The first step in the design process will be to change the temperature constraint of the condenser on the plate and not directly on the coils. Indeed, the top surface of the condenser plate faces the external environment and is subject to the temperature of the space environment. This will allow the thermal analysts to enhance the accuracy of their co-simulation model by considering all the 3D heat transfer effects of the condenser.
Now the engineer can investigate a new condenser design that consists of a fully immersed condenser. This configuration will provide more cooling performances since both sides of the condenser will reject heat to the external environment. This configuration is particularly interesting from a co-simulation point of view since the 3D heat transfer effects are driving the heat dissipation from the coils to the external environment.
Finally, the heat loads from the equipment are uniformly dissipated on the evaporator plate while in real industrial cases, each piece of equipment dissipates heat individually. Thus, the engineer can leverage the co-simulation capabilities to investigate the effects of the heat load repartition on the evaporator performances.
It is clear that modeling heat pipes can be very complex due to the inherent two-phase nature of the heat transfer. The material properties and internal design specifications are difficult to determine. While systems-level models and correlations derived from experimental data can be used for modeling heat pipes, the true three-dimensional nature of the heat transfer is not captured. Conversely, modeling the process fully in 3D can be both cumbersome and time-consuming.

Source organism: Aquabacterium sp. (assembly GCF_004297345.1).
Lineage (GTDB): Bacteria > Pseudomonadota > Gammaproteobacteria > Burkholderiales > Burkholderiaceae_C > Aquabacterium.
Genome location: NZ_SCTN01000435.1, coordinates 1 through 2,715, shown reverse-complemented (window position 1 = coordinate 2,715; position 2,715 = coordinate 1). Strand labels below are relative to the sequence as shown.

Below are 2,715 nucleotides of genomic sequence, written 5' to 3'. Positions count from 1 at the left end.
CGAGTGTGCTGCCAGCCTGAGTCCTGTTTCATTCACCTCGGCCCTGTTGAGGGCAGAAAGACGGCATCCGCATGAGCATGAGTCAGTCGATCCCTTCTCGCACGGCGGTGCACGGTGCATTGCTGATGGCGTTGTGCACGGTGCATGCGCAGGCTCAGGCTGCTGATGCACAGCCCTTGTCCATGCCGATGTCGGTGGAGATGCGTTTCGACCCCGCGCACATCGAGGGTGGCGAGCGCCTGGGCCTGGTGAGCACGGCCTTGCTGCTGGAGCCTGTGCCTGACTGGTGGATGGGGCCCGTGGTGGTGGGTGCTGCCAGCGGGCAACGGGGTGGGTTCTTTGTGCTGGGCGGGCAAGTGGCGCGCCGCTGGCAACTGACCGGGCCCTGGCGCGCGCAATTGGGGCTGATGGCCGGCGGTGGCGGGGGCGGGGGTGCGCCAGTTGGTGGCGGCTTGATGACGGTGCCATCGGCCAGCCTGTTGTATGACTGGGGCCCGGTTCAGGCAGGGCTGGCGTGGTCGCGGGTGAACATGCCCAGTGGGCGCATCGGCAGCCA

One option is to feed the system model with data from a set of 3D simulations. While this can help improve the accuracy of the system model, sharing the data through files still represents a disjointed process that requires multiple iterations to converge on a model that correctly represents the system and physics. Some teams try to develop a script or custom code that handles this data exchange automatically and satisfies the user’s requirements. However, this can be challenging to implicate code development, physics expertise, and numerical convergence knowledge. A further complication with one-off bespoke solutions is that they may not be easily extendable to interface with other solvers or codes.
The solution is to enable direct communication between the system and 3D models, thereby allowing seamless data transfer and leveraging the strengths of both solvers.
Co-simulation with Simcenter 3D Thermal Multiphysics and Simcenter Amesim
In Simcenter 3D Thermal Multiphysics 2206, it is now possible to perform direct co-simulation with Simcenter Amesim. The solvers exchange data directly during the simulation.
A new custom UI has also been added to simplify the model setup. You can assign the data interfaces in a visual and intuitive manner.
Sunada, Eric, et al. “A two-phase mechanically pumped fluid loop for thermal control of deep space science missions.” 46th International Conference of Environmental Systems, 2016. link